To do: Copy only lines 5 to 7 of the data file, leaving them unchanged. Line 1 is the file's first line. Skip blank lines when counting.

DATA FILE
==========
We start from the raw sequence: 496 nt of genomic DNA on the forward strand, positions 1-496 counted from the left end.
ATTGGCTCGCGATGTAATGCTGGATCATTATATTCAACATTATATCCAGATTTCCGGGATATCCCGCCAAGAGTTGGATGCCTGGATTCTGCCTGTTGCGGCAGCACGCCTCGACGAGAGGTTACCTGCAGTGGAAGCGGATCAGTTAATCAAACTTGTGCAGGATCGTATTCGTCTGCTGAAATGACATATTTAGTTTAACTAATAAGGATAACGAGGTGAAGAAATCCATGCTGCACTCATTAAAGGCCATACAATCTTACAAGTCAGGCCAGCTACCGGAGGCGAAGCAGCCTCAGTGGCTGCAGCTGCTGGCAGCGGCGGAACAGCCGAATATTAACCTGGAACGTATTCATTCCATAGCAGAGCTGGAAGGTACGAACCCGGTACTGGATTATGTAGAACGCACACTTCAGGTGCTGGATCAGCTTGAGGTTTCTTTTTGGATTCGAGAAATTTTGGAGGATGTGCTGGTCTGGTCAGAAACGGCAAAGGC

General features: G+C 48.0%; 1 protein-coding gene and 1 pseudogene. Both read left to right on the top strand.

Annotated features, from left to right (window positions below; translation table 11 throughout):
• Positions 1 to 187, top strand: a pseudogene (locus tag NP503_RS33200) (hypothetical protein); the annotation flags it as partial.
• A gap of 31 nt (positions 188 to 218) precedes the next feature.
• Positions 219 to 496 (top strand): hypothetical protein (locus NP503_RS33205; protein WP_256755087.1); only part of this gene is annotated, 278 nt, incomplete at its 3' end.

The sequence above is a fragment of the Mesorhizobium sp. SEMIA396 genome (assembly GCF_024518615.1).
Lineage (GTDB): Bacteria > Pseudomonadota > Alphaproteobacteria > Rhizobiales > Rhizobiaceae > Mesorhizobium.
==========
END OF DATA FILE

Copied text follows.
• Positions 1 to 187, top strand: a pseudogene (locus tag NP503_RS33200) (hypothetical protein); the annotation flags it as partial.
• A gap of 31 nt (positions 188 to 218) precedes the next feature.
• Positions 219 to 496 (top strand): hypothetical protein (locus NP503_RS33205; protein WP_256755087.1); only part of this gene is annotated, 278 nt, incomplete at its 3' end.